- "Department for Transport travel plan: Annexes." Department for Transport. Retrieved on 19 October 2010. "They are based at Farnborough House, Berkshire CopseRoad, Aldershot, Hants."
- "The AAIB interim report." BBC. Friday 24 December 1999. Retrieved on 30 September 2010. "The cockpit voice recorder was recovered from the wreckage and was successfully replayed at the AAIB headquarters at Farnborough."
- "Key sites background document." Rushmoor Borough Council. 16 (18/24). Retrieved on 30 September 2010.
- "Rushmoor Local Plan Review (1996-2011)." Rushmoor Borough Council. 126 (2/39). Retrieved on 30 September 2010.
- "air accident investigation branch (aaib)." (Archive) Lana Design. Retrieved on 19 September 2012.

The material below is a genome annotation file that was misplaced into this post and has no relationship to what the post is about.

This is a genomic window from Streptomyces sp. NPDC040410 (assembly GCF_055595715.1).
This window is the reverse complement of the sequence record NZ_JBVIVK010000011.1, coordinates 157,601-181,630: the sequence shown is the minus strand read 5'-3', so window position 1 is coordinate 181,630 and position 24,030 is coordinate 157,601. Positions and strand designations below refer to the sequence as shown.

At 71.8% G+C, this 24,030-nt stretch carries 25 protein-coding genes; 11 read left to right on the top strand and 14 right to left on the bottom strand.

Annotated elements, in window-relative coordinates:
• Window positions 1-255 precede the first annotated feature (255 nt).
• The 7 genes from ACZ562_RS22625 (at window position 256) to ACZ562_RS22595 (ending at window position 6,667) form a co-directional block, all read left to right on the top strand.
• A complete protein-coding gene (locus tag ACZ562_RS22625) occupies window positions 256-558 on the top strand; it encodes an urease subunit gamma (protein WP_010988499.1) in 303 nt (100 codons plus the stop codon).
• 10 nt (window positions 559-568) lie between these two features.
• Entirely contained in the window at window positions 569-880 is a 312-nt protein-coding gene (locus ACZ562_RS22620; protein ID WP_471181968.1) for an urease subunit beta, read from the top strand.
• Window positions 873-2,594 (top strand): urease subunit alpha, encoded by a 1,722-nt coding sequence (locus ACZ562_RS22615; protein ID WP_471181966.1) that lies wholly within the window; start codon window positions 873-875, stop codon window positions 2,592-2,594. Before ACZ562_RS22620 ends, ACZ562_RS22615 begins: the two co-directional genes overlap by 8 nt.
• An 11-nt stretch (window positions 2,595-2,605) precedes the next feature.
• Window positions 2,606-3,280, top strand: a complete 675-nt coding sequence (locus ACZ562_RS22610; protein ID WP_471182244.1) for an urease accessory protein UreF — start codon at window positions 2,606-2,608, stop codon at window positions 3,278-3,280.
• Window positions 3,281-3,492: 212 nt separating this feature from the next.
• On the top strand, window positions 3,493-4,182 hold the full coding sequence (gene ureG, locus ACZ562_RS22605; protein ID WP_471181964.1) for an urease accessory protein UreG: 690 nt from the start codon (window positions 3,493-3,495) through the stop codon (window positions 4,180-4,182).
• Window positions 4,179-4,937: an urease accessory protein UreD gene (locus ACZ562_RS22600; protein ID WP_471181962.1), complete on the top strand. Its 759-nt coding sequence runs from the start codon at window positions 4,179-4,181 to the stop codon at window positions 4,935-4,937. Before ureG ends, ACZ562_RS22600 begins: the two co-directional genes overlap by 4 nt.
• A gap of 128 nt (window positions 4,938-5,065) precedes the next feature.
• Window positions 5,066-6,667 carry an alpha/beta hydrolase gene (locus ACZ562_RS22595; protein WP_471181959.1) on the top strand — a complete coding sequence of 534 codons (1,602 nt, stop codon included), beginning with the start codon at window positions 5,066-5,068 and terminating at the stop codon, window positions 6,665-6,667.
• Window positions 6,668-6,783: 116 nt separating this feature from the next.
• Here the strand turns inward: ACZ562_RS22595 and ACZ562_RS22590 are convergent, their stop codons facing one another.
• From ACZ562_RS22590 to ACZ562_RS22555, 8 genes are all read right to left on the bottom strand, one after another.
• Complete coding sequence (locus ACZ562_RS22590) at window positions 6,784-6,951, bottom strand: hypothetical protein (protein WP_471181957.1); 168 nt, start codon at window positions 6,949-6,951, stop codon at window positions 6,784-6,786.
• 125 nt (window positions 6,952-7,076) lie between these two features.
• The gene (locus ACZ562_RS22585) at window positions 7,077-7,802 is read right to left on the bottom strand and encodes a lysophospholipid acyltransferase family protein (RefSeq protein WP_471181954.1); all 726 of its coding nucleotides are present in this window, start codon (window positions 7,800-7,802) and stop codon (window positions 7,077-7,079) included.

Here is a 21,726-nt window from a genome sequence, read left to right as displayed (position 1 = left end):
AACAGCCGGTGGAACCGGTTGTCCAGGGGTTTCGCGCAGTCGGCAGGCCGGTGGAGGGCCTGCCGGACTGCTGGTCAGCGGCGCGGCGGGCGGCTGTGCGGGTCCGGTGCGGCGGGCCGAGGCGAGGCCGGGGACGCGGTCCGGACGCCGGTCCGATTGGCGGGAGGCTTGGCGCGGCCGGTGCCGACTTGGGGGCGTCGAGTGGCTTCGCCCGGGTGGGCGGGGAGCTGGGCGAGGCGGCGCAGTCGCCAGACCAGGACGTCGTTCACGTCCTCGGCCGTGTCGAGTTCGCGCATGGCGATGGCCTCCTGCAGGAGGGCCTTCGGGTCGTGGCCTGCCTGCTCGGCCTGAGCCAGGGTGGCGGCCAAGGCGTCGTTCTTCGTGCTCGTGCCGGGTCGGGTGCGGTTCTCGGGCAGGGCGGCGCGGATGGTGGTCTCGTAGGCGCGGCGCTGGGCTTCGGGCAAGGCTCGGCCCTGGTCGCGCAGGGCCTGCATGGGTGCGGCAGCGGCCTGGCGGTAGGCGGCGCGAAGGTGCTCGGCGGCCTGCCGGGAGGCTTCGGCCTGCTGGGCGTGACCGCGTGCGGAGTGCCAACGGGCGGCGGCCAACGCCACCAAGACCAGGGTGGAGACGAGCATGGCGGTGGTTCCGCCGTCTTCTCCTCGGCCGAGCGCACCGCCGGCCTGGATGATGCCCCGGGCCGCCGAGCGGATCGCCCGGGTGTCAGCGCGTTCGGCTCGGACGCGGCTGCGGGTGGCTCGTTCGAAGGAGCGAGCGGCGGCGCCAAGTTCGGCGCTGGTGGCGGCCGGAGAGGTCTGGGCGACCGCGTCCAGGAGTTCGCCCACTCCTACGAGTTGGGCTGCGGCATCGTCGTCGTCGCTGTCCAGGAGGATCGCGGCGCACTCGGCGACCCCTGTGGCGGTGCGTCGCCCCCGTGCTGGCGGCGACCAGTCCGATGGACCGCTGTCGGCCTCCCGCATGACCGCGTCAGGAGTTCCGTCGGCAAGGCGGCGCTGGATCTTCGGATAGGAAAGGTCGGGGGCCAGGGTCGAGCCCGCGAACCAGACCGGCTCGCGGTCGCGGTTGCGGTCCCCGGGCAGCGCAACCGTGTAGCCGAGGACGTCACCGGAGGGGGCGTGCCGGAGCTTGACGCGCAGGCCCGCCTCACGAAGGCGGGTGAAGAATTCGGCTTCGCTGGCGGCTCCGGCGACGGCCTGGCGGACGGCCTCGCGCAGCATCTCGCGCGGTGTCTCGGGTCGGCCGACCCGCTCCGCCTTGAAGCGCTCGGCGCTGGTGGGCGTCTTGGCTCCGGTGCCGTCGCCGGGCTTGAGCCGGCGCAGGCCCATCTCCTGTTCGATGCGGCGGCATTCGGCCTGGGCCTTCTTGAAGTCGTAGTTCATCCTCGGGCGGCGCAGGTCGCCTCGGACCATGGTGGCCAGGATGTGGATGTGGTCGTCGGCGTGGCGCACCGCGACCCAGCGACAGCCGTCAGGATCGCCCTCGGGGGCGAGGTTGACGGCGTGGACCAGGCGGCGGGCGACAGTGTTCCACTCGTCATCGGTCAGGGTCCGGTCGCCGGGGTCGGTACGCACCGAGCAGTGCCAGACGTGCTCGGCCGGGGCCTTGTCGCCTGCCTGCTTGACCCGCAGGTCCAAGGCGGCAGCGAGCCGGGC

- "Rushmoor Local Plan Review (1996-2011)." Rushmoor Borough Council. 156 (32/39). Retrieved on 30 September 2010.
- "REPORT NO.PLN0465 SECTION C." Borough of Rushmoor. 20 October 2004. 33 (2/6). Retrieved on 30 September 2010.
- Final report (Archive) Swiss Federal Department of Transport and Power - Translated by the Department of Trade Accidents Investigation Branch. p. 3. Retrieved on 12 May 2012. "Accidents Investigation Branch Department of Trade Shell Mex House Strand, London WC2R 0DP"
- Air Accidents Investigation Branch
- Air Accidents Investigation Branch (Archive)
- "Accident Investigation" a 1951 Flight article
- "Accident Investigation" a 1985 Flight article
- "A Matter of Judgement" a 1987 Flight article